- Fixed problem where drives would sometimes spin down immediately following spin up.

Other changes:
- Don't store AD adminstrator password, and don't display personal information in the system log.
- Can now use any printable characters in password strings.
- When disabling NCQ don't try to set queue_depth to 1 if it's already set to 0.
- Upgrade ntp from version to 4.2.4p0 to 4.2.4p6.  Also save/restore ntp drift file to/from Flash.
- Upgrade linux kernel to 2.6.29.1
- Support Marvell SAS driver.


Changes from 4.5-beta3 to 4.5-beta4
-----------------------------------

New features:
- Increased maximum number of array devices from 16 to 20 (Pro only).
- Pressing Power button gracefully shuts down the server.
- Disable NCQ on all disk devices that support NCQ.  This typically results in much better write throughput.  A setting called "Force NCQ disabled [yes/no]" is also available in the Disk section of the Settings page of the System Management Utility to override this new behavior.  That is, if this setting is 'yes', then we force NCQ off; if setting is 'no', we leave NCQ queue_depth as-is, ie, whatever linux driver sets it to.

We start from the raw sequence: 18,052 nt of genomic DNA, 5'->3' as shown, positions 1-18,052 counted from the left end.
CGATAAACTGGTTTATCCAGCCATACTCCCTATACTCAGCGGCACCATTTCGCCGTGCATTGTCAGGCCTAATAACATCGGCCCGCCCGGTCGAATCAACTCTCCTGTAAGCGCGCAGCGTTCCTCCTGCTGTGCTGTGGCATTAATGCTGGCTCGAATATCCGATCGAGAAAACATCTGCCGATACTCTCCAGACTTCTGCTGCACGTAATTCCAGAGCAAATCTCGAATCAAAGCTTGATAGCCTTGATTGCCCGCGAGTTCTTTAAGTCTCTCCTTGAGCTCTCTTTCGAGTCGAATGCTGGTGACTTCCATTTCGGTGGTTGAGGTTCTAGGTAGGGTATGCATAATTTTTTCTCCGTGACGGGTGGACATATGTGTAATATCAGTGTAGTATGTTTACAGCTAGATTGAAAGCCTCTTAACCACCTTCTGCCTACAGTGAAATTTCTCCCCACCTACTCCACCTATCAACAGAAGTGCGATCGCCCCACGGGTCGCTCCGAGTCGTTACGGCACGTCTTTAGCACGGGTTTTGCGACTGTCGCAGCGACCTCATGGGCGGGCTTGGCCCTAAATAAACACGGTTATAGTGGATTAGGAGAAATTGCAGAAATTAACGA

Bug fixes:
- Fixed syslog rotation problem - syslog was rotated, but then syslogd was not restarted.

Other changes:
- Support SAS (Serially-Attached SCSI).
- Support Initio 162x SATA chipset.
- Support the motherboard speaker (beeping).
- Added 'lm_sensors' package.
- Upgrade Samba to version 3.3.3.
- Upgrade memtest to version 2.11 in release zip file.


Changes from 4.5-beta2 to 4.5-beta3
-----------------------------------

Known issues:
- The 'reiserfs' file system is built with kernel-option to enable extended attribute support.  This is necessary for Active Directory.  Even if file system is not mounted with extended attributes, reiserfs still seems to create a hidden file called '.reiserfs_priv' in the volume root. This file is harmless and does not appear in any share.

Bug fixes:
- Fixed problem where all Flash files appeared to have Hidden/System/Archive all set.